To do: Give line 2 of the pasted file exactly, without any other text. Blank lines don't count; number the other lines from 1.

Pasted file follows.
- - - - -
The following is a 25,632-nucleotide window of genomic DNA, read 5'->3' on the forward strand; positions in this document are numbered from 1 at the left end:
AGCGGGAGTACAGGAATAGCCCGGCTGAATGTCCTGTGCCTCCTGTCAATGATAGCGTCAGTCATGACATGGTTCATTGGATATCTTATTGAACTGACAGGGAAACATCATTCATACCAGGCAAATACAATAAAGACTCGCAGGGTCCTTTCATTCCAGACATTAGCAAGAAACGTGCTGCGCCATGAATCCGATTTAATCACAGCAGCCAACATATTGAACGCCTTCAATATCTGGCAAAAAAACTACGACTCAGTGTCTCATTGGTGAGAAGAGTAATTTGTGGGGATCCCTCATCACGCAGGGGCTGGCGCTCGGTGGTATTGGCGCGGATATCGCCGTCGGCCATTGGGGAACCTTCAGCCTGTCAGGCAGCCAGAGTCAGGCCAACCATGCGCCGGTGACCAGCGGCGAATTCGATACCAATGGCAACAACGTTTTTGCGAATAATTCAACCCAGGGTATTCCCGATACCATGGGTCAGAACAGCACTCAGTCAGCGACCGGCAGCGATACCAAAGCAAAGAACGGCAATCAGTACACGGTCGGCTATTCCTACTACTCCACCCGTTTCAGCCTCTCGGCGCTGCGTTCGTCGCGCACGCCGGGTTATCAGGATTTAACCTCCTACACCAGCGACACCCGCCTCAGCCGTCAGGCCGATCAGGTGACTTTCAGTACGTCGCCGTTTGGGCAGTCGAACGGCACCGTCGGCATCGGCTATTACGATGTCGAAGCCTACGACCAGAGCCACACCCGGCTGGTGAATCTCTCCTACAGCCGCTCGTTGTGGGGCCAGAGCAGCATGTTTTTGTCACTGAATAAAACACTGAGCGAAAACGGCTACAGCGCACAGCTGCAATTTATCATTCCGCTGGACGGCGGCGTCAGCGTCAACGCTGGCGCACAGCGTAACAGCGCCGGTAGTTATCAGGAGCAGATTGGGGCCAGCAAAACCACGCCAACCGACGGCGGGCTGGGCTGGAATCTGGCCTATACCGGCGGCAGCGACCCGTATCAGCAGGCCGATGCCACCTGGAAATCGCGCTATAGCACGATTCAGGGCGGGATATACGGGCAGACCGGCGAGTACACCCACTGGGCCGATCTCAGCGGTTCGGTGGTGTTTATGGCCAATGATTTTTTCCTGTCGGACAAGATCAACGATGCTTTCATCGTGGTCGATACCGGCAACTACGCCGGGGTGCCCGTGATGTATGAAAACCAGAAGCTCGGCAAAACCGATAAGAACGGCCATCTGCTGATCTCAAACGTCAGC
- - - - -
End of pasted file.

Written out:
AGCGGGAGTACAGGAATAGCCCGGCTGAATGTCCTGTGCCTCCTGTCAATGATAGCGTCAGTCATGACATGGTTCATTGGATATCTTATTGAACTGACAGGGAAACATCATTCATACCAGGCAAATACAATAAAGACTCGCAGGGTCCTTTCATTCCAGACATTAGCAAGAAACGTGCTGCGCCATGAATCCGATTTAATCACAGCAGCCAACATATTGAACGCCTTCAATATCTGGCAAAAAAACTACGACTCAGTGTCTCATTGGTGAGAAGAGTAATTTGTGGGGATCCCTCATCACGCAGGGGCTGGCGCTCGGTGGTATTGGCGCGGATATCGCCGTCGGCCATTGGGGAACCTTCAGCCTGTCAGGCAGCCAGAGTCAGGCCAACCATGCGCCGGTGACCAGCGGCGAATTCGATACCAATGGCAACAACGTTTTTGCGAATAATTCAACCCAGGGTATTCCCGATACCATGGGTCAGAACAGCACTCAGTCAGCGACCGGCAGCGATACCAAAGCAAAGAACGGCAATCAGTACACGGTCGGCTATTCCTACTACTCCACCCGTTTCAGCCTCTCGGCGCTGCGTTCGTCGCGCACGCCGGGTTATCAGGATTTAACCTCCTACACCAGCGACACCCGCCTCAGCCGTCAGGCCGATCAGGTGACTTTCAGTACGTCGCCGTTTGGGCAGTCGAACGGCACCGTCGGCATCGGCTATTACGATGTCGAAGCCTACGACCAGAGCCACACCCGGCTGGTGAATCTCTCCTACAGCCGCTCGTTGTGGGGCCAGAGCAGCATGTTTTTGTCACTGAATAAAACACTGAGCGAAAACGGCTACAGCGCACAGCTGCAATTTATCATTCCGCTGGACGGCGGCGTCAGCGTCAACGCTGGCGCACAGCGTAACAGCGCCGGTAGTTATCAGGAGCAGATTGGGGCCAGCAAAACCACGCCAACCGACGGCGGGCTGGGCTGGAATCTGGCCTATACCGGCGGCAGCGACCCGTATCAGCAGGCCGATGCCACCTGGAAATCGCGCTATAGCACGATTCAGGGCGGGATATACGGGCAGACCGGCGAGTACACCCACTGGGCCGATCTCAGCGGTTCGGTGGTGTTTATGGCCAATGATTTTTTCCTGTCGGACAAGATCAACGATGCTTTCATCGTGGTCGATACCGGCAACTACGCCGGGGTGCCCGTGATGTATGAAAACCAGAAGCTCGGCAAAACCGATAAGAACGGCCATCTGCTGATCTCAAACGTCAGC